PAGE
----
World tourism numbers rise to highest half-year figures since 2010
Rising business confidence and a strong outbound demand from Britain, China and France drive the growth in tourist numbers, especially in the Mediterranean.
It seems that as the world continues to shrink thanks to globalization, more and more people are being affected by a specific condition known as “wanderlust” — the overwhelming urge to escape away to distant lands and travel the world.
That is certainly the case for some 598 million people who, between January and June this year, made up the largest international tourist figures that the world has seen in the last seven years. This is according to UN World Tourism Organisation (UNWTO), who reported a 6.4% rise in half-year figures from last year.
Of course, there are other reasons for the increase. This includes a rising business confidence and the strong outbound demand from major source markets such as Britain, China, France and the United States.
“The first half of 2017 shows healthy growth in an increasingly dynamic and resilient tourism market, including a strong recovery in some of the destinations impacted by security challenges last year,” said UNWTO Secretary-General Taleb Rifai.
Some of the countries in question are Egypt, Tunisia and Turkey, which had previously seen a slump in visitors thanks to a string of terrorist attacks. This year, however, things are looking up: Mediterranean destinations are reporting “particularly strong growth” in double-digit figures.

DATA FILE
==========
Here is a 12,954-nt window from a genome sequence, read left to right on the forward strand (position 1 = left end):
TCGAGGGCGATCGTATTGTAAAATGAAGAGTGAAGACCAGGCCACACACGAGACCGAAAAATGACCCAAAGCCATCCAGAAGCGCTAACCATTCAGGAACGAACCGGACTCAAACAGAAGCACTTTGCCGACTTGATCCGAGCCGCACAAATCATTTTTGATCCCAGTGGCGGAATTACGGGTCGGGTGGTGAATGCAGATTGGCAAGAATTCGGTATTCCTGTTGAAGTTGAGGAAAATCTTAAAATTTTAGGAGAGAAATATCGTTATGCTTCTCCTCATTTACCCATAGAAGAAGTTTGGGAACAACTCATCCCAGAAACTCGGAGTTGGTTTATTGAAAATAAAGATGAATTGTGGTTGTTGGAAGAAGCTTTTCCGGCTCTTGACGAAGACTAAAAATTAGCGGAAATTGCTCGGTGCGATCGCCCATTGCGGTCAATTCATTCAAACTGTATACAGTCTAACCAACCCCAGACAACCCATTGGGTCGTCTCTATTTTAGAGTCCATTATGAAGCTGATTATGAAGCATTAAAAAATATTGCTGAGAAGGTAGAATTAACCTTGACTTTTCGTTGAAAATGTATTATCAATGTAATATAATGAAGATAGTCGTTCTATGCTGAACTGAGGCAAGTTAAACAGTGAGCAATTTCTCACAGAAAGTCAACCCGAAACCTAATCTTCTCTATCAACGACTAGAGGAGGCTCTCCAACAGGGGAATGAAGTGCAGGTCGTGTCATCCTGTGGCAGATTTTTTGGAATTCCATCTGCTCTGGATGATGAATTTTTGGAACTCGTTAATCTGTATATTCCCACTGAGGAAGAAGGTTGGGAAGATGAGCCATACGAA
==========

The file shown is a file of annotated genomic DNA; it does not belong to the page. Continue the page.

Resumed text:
Southern and Mediterranean Europe have seen a 12% rise in international visitors, while North Africa and the Middle East recorded an increase of 16% and 8.9% respectively.
Over at Europe — the world’s most visited region and home to several of the most beautiful countries — tourist arrivals rose by 7.7%. Closer to home, Asia and the Pacific posted a 5.7% growth. International arrivals in the US went up by 3%, with South America seeing a more solid growth at 6%. North America, however, seems to have fallen in travellers’ opinions, with the region only seeing a 2% rise.
2017’s results come as no surprise to experts though. In 2016, the number of international tourist arrivals grew by 3.9% from the previous year to 1.23 billion. The UN therefore expects the figure to grow by three to four percent this year.